Thursday, February 25, 2010

Emergent contingency

I went to the NTT R&D forum 2010. I met with several very interesting people, and encountered exciting lines of research.

It is interesting how the progress of time sometimes brings about a dramatic contextual shift in society. The mobile phone network, originally constructed as a infrastructure for voice communications is now rapidly becoming an infrastructure for information other than voice.

The key word is "out of the box" experience. When a user buys a device, he or she does not have to enter a contract with a carrier explicitly. The financial arrangements are taken care of behind the scene. When a consumer buys music, text, video while online, a small portion of the money would go to the carrier, without the consumer noticing it. This is convenient for all the parties
concerned. And it gets rid of transportation in the physical domain, reducing carbon dioxide emission, and reducing garbage.

I gave a one hour speech in which I discussed the significance of emergent contingency. The information network that we are constructing is all about the nurturing of interesting contingency structure in which the human brains can learn, interact, and explore. I am convinced that we are living in a very exciting era. The only limit is the imagination.


kirai said...

Another interesting aspect of the convergence of all networks and communication on the Internet and mainly in the Web is how it is making stronger our "global human consciousness". In the old times in order for a feeling of a society to move around the world would take months or even years when we only had paper. Right now, if something bad or good happens at the other side of the world, people would start tweeting about it and if the message is powerful enough it will spread in seconds affecting the minds of millions of people and their mood. Could we model a global "mindset" analyzing all social media information that is created in real time, see how memes replicate etc? Our minds are more connected than ever, we are just part of the network ;)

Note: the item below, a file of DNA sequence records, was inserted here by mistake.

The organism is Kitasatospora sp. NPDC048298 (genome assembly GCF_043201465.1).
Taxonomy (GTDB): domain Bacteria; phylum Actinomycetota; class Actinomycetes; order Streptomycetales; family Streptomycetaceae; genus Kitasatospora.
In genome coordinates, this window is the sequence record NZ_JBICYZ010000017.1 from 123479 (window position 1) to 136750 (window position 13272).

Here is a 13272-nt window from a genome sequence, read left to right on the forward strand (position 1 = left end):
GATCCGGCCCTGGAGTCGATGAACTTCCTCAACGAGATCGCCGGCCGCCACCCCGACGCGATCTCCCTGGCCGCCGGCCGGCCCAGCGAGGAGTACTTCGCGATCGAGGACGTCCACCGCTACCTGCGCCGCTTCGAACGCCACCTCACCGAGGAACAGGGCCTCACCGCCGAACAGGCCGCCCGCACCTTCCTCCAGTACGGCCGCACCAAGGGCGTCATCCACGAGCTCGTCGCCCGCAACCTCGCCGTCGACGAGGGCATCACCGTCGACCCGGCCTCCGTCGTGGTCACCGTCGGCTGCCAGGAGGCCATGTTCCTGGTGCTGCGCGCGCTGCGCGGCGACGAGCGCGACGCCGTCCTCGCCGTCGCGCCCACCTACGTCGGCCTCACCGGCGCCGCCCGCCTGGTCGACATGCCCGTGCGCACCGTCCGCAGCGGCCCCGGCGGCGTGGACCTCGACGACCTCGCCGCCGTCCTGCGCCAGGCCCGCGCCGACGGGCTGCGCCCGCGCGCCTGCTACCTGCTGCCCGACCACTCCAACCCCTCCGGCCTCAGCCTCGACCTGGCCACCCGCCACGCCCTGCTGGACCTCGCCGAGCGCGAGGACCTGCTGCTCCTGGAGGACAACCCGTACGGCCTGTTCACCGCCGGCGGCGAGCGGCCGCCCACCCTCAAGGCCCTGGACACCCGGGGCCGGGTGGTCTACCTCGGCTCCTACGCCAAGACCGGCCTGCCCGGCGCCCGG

Anonymous said...

Dr Mogi,
now I am experiencing a feeling of incompetence around my study and also my private. Your essay arrives every morning is beautiful but sometimes too beautiful for me because I am too poor; I feel the essay is too expensive for me.
I am sorry today's my thoughts are negative.

Yuzu said...

Dear: Mr.Mogi
I also would like to convinced that we are living in a very exciting era.

Anyway my wish is your circumstance to get better,
even your qualia journal's.
May I write a comment in here?
I can't write like SK.
I wish more people who are like SK join in your world.
I will swear to join in your world in my faith.

Anonymous said...

When foreign businesses were more interested in the Japanese market years (perhaps decades) ago, the enthusiastic businessmen who try to crack the Nippon market open with all their excitement and hopes would eventually begin to experience a strong sense of irritation and frustration (regardless of the degree of their actual success or failure) towards a certain distinctive, culturally driven character of our country, which I would now after all of my years of experience would summarize in one word - "indirectness". A most prominent example from a business standpoint is the multiple layers of primary, secondary and many more layers of local distributors who would typically come in between the supplier and the user, essentially standing in the way to collect margins before allowing the products to go through the complex distribution channels. Sadly enough, I believe that even the media, is like that in our country. Such frustrated challengers would not only concern foreign businessmen, but should also include our country's own ambitious entrepreneurs who have the courage to take the risk to defy the tradition and start something new. Having said that, what happens now with the new world of cyberspace and mobile carriers? My pessimistic view is that, so long as the society as a whole continues to maintain its cultural "indirectness" and the exploitation of "directness" in cyberspace ironically tends to turn into something extremely vulgar and childish as an antithese, I am doubtful of the prospects for us to truly be able to suddenly turn into the "direct" communicators with sophisticated creativity and imagination and make great use of the miraculous environment that is certainly in its making at a global level.